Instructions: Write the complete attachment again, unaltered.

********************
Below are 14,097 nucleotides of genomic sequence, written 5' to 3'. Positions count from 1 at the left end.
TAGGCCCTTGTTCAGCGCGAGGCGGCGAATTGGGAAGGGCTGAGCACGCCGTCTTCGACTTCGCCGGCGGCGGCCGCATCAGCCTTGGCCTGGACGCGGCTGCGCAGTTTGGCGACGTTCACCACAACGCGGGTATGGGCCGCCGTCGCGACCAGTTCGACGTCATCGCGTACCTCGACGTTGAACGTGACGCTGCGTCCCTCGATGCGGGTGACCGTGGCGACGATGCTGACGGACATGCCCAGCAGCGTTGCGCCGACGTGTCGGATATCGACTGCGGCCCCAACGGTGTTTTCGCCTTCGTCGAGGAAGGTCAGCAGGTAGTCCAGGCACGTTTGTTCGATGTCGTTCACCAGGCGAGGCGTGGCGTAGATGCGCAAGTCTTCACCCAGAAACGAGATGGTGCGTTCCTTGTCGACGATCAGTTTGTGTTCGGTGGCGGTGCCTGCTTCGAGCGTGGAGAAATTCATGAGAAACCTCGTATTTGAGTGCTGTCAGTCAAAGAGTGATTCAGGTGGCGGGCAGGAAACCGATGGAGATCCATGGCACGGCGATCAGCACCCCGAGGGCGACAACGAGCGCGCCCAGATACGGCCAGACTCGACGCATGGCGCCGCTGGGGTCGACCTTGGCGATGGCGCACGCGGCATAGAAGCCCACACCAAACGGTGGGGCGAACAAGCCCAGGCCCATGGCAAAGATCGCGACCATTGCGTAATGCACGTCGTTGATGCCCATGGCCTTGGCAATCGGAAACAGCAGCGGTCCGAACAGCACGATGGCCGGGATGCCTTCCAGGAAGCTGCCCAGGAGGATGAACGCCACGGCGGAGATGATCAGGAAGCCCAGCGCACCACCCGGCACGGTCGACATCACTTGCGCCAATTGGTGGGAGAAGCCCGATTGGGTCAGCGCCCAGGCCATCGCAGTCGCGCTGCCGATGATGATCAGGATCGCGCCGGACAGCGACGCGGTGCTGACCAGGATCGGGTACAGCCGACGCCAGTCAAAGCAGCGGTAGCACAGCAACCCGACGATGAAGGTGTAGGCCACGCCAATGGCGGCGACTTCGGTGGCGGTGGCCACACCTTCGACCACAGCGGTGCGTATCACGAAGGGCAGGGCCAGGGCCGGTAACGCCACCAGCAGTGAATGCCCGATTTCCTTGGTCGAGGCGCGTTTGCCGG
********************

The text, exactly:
Below are 14,097 nucleotides of genomic sequence, written 5' to 3'. Positions count from 1 at the left end.
TAGGCCCTTGTTCAGCGCGAGGCGGCGAATTGGGAAGGGCTGAGCACGCCGTCTTCGACTTCGCCGGCGGCGGCCGCATCAGCCTTGGCCTGGACGCGGCTGCGCAGTTTGGCGACGTTCACCACAACGCGGGTATGGGCCGCCGTCGCGACCAGTTCGACGTCATCGCGTACCTCGACGTTGAACGTGACGCTGCGTCCCTCGATGCGGGTGACCGTGGCGACGATGCTGACGGACATGCCCAGCAGCGTTGCGCCGACGTGTCGGATATCGACTGCGGCCCCAACGGTGTTTTCGCCTTCGTCGAGGAAGGTCAGCAGGTAGTCCAGGCACGTTTGTTCGATGTCGTTCACCAGGCGAGGCGTGGCGTAGATGCGCAAGTCTTCACCCAGAAACGAGATGGTGCGTTCCTTGTCGACGATCAGTTTGTGTTCGGTGGCGGTGCCTGCTTCGAGCGTGGAGAAATTCATGAGAAACCTCGTATTTGAGTGCTGTCAGTCAAAGAGTGATTCAGGTGGCGGGCAGGAAACCGATGGAGATCCATGGCACGGCGATCAGCACCCCGAGGGCGACAACGAGCGCGCCCAGATACGGCCAGACTCGACGCATGGCGCCGCTGGGGTCGACCTTGGCGATGGCGCACGCGGCATAGAAGCCCACACCAAACGGTGGGGCGAACAAGCCCAGGCCCATGGCAAAGATCGCGACCATTGCGTAATGCACGTCGTTGATGCCCATGGCCTTGGCAATCGGAAACAGCAGCGGTCCGAACAGCACGATGGCCGGGATGCCTTCCAGGAAGCTGCCCAGGAGGATGAACGCCACGGCGGAGATGATCAGGAAGCCCAGCGCACCACCCGGCACGGTCGACATCACTTGCGCCAATTGGTGGGAGAAGCCCGATTGGGTCAGCGCCCAGGCCATCGCAGTCGCGCTGCCGATGATGATCAGGATCGCGCCGGACAGCGACGCGGTGCTGACCAGGATCGGGTACAGCCGACGCCAGTCAAAGCAGCGGTAGCACAGCAACCCGACGATGAAGGTGTAGGCCACGCCAATGGCGGCGACTTCGGTGGCGGTGGCCACACCTTCGACCACAGCGGTGCGTATCACGAAGGGCAGGGCCAGGGCCGGTAACGCCACCAGCAGTGAATGCCCGATTTCCTTGGTCGAGGCGCGTTTGCCGG